However, plaintiff alleges that FS caused and required the truck driver to violate his statutory duties to gain entrance to FS' facility. Most of such statutory violations are alleged by plaintiff in conclusory fashion, which we do not consider. ( Burdinie, 139 Ill.2d at 504-05.) We further note that plaintiff has failed to quote fully many of those provisions that form the basis of such conclusions and, further, that a complete reading of the provisions indicates that many are inapplicable to the truck driver's conduct in this instance. See, e.g., Ill. Rev. Stat. 1989, ch. 95 1/2, par. 11-1301 ("Stopping, standing or parking outside of a business or residence district").

Notwithstanding such omissions, however, certain facts alleged support an inference that the driver's breach of his statutory duties was a foreseeable result of the alleged condition of FS' property. Specifically, plaintiff alleges that the truck driver backed the semitruck in a manner that was unsafe and that interfered with other traffic in violation of the Illinois Vehicle Code (Ill. Rev. Stat. 1987, ch. 95 1/2, par. 11-1402(a)). Further, plaintiff alleged that the location and narrow width of FS' driveway and FS' placement of materials in its loading dock both impeded and lengthened the driver's attempts to back into FS' loading dock, thereby resulting in the truck driver's obstruction of traffic. Construing such allegations most strongly in favor of plaintiff, the driver's alleged violation of his statutory duty not to obstruct traffic was a reasonably foreseeable consequence of the configuration of FS' driveway and the materials there placed.

However, our inquiry is not ended because we must still weigh the foreseeability that a condition of FS' property would result in plaintiff's decedent's injury against the additional factors of the likelihood of such result, as well as the burden and consequence of imposing a duty upon FS to guard against the intervening negligence of a truck driver. A landowner's duty to those using an adjacent highway arises only by virtue of his status as a landowner and the underlying rationale that a landowner is in the best position to prevent the injury. ( Ziemba, 142 Ill.2d at 53.) However, when a third party is in the best position to prevent a plaintiff's injury, there is no justification for imposing liability upon a landowner. ( Ziemba, 142 Ill.2d at 53.) Further, as the court recognized in Ziemba, "[e]ven if [it] were to find it was reasonably foreseeable that the condition on defendant's land would result in this type of accident, * * * `[the] imposition of a general duty to anticipate and guard against the negligence of others would place an intolerable burden on society.'" ( Ziemba, 142 Ill.2d at 52, quoting Dunn v. Baltimore Ohio R.R. Co. (1989), 127 Ill.2d 350, 366.) Thus, we must consider both whether FS was in the best position to prevent plaintiff's decedent's injury and whether imposition of such duty upon FS would place "an intolerable burden on society." See Ziemba, 142 Ill.2d at 52.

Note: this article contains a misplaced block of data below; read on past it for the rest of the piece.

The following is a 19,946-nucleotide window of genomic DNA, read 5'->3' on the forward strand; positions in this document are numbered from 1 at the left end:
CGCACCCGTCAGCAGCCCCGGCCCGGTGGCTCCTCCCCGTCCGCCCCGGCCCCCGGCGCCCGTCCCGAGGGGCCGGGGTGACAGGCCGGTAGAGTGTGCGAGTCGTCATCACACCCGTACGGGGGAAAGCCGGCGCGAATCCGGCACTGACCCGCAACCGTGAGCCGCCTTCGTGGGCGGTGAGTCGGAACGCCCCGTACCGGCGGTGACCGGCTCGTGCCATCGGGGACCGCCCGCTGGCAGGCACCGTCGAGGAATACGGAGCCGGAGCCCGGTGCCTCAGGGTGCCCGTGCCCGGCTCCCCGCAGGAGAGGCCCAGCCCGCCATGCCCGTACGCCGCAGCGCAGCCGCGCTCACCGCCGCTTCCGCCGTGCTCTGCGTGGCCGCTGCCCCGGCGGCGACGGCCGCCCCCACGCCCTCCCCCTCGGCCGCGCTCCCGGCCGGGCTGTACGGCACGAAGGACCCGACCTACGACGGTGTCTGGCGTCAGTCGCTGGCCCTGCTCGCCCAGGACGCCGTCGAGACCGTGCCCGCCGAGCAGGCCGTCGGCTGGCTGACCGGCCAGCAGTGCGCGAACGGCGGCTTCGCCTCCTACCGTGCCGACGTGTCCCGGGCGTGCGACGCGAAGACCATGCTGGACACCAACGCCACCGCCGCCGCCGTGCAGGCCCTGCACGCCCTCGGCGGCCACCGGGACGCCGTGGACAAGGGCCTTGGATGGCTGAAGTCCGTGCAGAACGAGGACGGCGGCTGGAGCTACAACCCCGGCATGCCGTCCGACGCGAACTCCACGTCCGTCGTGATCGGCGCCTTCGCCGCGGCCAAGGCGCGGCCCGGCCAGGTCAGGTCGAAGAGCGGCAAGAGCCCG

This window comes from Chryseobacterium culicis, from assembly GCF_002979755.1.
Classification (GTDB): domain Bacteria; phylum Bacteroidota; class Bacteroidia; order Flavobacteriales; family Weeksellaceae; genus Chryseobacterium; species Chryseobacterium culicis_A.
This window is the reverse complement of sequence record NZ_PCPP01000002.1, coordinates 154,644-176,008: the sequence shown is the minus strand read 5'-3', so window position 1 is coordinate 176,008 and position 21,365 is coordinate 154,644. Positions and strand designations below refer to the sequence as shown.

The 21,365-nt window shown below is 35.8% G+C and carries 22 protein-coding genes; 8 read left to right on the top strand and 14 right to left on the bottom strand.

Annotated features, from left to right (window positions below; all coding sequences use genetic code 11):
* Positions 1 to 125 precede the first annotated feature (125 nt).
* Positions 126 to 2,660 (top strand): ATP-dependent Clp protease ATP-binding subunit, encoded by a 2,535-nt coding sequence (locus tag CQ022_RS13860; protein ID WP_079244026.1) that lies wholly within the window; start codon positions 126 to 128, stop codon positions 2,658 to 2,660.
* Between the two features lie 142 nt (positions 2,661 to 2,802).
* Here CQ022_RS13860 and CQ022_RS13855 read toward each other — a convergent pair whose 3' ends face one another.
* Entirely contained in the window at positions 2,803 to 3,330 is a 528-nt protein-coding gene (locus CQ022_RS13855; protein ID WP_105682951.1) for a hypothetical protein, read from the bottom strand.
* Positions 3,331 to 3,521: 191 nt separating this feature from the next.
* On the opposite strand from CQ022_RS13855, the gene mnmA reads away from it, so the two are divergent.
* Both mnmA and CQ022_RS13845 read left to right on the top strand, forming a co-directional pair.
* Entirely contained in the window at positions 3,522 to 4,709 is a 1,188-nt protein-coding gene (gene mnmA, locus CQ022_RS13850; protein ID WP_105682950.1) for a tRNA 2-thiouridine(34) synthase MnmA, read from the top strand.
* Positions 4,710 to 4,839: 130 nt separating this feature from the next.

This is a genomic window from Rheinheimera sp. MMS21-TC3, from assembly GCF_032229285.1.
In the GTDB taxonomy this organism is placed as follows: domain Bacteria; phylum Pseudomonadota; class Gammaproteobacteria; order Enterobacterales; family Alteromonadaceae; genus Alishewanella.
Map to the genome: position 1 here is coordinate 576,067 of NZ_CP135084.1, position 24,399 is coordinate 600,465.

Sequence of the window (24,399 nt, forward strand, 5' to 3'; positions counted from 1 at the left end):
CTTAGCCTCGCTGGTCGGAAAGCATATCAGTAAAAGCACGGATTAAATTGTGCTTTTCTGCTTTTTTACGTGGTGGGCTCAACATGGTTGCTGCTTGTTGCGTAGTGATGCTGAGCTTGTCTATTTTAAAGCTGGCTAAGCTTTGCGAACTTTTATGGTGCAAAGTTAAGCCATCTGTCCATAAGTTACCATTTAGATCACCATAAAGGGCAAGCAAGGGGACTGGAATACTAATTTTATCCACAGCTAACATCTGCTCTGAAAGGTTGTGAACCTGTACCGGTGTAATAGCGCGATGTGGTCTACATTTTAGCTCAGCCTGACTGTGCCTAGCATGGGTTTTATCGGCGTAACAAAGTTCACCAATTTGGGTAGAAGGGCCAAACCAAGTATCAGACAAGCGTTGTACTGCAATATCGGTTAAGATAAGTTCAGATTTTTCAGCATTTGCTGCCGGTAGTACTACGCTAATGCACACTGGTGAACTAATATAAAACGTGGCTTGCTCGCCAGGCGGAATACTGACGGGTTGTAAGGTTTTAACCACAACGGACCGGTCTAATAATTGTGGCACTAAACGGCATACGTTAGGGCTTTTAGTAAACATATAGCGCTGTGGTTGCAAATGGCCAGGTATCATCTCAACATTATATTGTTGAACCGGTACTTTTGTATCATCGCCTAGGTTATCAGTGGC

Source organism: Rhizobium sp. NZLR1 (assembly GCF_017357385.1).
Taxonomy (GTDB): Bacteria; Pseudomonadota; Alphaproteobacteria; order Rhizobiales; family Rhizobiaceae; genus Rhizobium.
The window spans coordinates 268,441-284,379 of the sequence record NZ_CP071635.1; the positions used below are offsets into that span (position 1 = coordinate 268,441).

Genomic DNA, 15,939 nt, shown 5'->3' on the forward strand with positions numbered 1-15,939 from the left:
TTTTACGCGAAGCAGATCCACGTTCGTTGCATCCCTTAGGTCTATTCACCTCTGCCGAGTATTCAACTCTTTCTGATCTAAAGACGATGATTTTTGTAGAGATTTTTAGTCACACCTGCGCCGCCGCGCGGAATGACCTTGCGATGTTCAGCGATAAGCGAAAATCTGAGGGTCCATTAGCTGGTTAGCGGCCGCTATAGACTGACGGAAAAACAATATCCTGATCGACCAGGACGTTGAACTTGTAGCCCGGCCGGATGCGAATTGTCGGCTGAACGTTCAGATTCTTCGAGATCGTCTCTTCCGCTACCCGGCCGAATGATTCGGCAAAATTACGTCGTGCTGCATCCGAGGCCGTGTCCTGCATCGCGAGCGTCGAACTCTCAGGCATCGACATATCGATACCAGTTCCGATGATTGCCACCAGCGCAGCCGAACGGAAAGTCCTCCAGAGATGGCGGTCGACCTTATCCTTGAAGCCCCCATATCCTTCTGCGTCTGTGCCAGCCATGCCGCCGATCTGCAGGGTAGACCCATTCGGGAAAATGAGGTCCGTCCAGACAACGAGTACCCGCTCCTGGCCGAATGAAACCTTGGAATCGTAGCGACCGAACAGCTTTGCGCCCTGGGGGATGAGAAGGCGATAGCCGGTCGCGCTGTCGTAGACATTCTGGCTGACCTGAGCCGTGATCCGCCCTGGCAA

• 4 In both this instance and Ziemba, the complained-of injuries were the result of the alleged negligence of an intervening third party in the form of a truck driver. So, too, in this instance, just as in Ziemba, FS had neither the right nor ability to control the truck driver's conduct. The truck driver's ability and experience were traits particular to the individual driver, which affected not only the duration of his efforts to back the semitruck into FS' driveway and dock but also his eventual accomplishment or failure of such task. Such individual traits were clearly not within FS' control. The truck driver's decision to stop the truck across the road as alleged by plaintiff, rather than either completely backing into the dock or terminating the delivery, was not within FS' control. FS did not control the decision as to the type or length of the truck to be used to make the delivery, nor the use and/or maintenance of its reflective markings. The trucking company and truck driver, rather than FS, were in the best position to prevent plaintiff's decedent's injury.

Finally, the instant facts confirm the soundness of the policy of not imposing a general duty to guard against the negligence of others. Plaintiff alleged that FS directed and required deliveries to be made at its driveway and dock and essentially alleged that the mere provision of a driveway creates a duty to insure that it is used in a manner that will not cause injury to others. Almost all commercial facilities receive and/or ship deliveries, and further such deliveries are frequently made by a truck that must be backed into or out of a driveway or dock. Such maneuvers frequently "obstruct" traffic, although in varying degrees and durations. However, such maneuvers are further "a matter of common knowledge" and over which the property owner has little control and for which the property owner should not be liable. See Ziemba, 142 Ill.2d at 52; Zimmermann, 122 Ill. App.3d at 1054.

Thus, although the truck driver's alleged intervening negligence was a reasonably foreseeable consequence of the condition of FS' property, FS owed no duty to plaintiff's decedent to guard against such alleged negligence, and, therefore, plaintiff failed as a matter of law to state a cause of action sounding in negligence against FS.

We affirm the trial court's dismissal of those counts of plaintiff's complaint that alleged negligence against FS.


REINHARD, P.J., and BOWMAN, J., concur.

Summaries of

Abdo v. Trek Transportation Co.

Appellate Court of Illinois, Second District. Judgment affirmed
Nov 20, 1991
221 Ill. App. 3d 493 (Ill. App. Ct. 1991)
Case details for

Abdo v. Trek Transportation Co.

Case Details

Full title:VINNIE F. ABDO et al., Plaintiffs-Appellants, v. TREK TRANSPORTATION…

Court:Appellate Court of Illinois, Second District. Judgment affirmed

Date published: Nov 20, 1991


221 Ill. App. 3d 493 (Ill. App. Ct. 1991)
582 N.E.2d 247